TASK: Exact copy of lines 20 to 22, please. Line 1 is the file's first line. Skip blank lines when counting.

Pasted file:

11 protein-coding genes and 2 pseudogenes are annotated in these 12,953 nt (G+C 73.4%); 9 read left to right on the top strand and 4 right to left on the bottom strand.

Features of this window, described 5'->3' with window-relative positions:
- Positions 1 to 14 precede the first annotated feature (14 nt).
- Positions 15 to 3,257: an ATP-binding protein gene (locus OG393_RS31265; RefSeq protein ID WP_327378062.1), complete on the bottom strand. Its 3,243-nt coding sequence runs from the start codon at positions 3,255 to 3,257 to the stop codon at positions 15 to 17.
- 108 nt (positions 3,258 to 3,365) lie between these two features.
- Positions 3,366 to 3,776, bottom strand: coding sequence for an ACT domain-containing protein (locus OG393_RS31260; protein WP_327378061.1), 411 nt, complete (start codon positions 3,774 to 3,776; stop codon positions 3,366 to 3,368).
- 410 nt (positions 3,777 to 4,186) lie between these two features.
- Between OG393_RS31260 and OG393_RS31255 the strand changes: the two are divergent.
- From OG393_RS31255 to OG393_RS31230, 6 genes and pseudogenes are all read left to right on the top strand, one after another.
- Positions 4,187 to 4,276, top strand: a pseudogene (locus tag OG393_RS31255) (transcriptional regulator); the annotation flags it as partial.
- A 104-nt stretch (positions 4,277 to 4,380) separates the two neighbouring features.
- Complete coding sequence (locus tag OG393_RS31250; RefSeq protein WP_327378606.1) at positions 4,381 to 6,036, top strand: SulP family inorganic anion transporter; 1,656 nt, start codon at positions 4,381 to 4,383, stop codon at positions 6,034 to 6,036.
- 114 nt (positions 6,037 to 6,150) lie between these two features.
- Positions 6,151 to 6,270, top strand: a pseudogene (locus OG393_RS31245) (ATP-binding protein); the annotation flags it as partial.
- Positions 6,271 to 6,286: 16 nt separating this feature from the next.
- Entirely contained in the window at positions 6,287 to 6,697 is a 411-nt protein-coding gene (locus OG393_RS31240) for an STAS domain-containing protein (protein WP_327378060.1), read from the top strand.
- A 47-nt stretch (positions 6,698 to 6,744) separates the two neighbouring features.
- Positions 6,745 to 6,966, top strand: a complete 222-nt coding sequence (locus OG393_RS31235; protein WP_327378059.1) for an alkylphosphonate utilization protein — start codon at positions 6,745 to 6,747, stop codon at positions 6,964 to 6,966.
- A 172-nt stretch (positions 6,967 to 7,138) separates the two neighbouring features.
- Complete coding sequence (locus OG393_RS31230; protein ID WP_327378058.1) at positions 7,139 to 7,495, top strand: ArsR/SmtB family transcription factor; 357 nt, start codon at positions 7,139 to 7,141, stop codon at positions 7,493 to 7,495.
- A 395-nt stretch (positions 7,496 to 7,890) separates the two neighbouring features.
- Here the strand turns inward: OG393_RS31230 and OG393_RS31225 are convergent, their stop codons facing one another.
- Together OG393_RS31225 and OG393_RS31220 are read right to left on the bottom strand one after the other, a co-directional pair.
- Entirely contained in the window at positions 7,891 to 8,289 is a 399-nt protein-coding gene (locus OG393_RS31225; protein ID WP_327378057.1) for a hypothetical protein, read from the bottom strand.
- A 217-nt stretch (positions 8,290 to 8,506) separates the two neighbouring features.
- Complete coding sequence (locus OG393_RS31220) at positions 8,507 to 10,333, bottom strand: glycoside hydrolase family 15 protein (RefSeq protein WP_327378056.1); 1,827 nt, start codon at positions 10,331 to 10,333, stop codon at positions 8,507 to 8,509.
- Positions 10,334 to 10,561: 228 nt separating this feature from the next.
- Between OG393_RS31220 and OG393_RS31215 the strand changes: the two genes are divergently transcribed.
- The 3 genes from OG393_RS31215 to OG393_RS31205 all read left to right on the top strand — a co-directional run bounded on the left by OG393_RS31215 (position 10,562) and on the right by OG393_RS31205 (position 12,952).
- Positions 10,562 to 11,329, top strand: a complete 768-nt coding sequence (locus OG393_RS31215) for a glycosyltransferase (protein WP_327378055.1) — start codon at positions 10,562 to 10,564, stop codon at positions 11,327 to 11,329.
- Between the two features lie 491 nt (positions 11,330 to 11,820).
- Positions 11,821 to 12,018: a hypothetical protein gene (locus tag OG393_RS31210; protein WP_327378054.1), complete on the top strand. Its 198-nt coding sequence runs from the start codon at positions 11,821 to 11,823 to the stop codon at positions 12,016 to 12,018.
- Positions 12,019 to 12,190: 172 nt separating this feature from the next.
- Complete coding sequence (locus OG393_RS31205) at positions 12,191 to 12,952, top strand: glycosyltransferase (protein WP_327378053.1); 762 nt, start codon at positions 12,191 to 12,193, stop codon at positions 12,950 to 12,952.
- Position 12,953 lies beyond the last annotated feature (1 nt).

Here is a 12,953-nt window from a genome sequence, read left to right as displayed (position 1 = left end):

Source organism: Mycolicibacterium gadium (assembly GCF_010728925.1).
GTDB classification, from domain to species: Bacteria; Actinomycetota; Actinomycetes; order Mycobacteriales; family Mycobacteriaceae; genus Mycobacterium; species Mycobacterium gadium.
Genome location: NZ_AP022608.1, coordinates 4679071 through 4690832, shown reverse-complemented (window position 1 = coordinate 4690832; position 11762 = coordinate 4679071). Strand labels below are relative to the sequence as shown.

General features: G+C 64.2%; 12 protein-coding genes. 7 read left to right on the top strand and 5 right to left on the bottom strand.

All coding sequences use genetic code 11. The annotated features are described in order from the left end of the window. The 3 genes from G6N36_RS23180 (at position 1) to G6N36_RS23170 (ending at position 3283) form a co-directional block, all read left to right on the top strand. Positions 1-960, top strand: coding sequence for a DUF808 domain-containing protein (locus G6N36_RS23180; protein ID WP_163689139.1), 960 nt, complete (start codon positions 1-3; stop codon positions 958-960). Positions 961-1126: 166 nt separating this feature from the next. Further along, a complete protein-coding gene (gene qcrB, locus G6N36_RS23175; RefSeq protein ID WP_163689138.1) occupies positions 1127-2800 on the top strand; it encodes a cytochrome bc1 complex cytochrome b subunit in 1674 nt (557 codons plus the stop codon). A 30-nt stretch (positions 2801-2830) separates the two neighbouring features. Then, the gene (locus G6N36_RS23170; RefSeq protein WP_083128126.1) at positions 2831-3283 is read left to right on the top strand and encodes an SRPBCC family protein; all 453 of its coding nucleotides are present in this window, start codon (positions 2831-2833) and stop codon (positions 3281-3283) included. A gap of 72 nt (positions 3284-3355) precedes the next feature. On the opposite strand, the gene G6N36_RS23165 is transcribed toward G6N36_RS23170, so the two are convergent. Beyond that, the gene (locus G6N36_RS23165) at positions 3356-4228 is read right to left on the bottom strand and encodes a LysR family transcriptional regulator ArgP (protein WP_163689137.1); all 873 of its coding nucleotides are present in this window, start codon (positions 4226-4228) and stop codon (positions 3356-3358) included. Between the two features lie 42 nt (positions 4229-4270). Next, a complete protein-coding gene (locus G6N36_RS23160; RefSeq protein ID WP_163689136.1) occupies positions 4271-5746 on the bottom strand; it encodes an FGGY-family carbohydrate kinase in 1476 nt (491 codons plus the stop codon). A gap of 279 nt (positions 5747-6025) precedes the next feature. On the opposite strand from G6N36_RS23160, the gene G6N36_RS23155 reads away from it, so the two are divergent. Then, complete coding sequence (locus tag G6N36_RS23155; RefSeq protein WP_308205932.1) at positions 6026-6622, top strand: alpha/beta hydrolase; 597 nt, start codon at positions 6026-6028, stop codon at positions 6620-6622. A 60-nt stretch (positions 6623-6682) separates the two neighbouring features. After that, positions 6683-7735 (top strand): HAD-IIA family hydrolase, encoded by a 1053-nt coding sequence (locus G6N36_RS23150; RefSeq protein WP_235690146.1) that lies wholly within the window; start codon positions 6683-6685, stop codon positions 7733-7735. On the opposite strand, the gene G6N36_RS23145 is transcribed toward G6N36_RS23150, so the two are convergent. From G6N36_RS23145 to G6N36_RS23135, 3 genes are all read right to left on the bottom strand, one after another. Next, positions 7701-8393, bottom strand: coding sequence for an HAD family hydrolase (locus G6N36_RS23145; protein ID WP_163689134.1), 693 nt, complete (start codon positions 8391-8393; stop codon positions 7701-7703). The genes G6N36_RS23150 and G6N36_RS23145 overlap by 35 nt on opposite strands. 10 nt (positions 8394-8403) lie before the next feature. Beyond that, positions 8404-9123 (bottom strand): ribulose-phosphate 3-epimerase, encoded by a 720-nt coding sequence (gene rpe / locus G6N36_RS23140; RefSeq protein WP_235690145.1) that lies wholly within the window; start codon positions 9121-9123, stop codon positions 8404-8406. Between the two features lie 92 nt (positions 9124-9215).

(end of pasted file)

- Complete coding sequence (locus OG393_RS31230; protein ID WP_327378058.1) at positions 7,139 to 7,495, top strand: ArsR/SmtB family transcription factor; 357 nt, start codon at positions 7,139 to 7,141, stop codon at positions 7,493 to 7,495.
- A 395-nt stretch (positions 7,496 to 7,890) separates the two neighbouring features.
- Here the strand turns inward: OG393_RS31230 and OG393_RS31225 are convergent, their stop codons facing one another.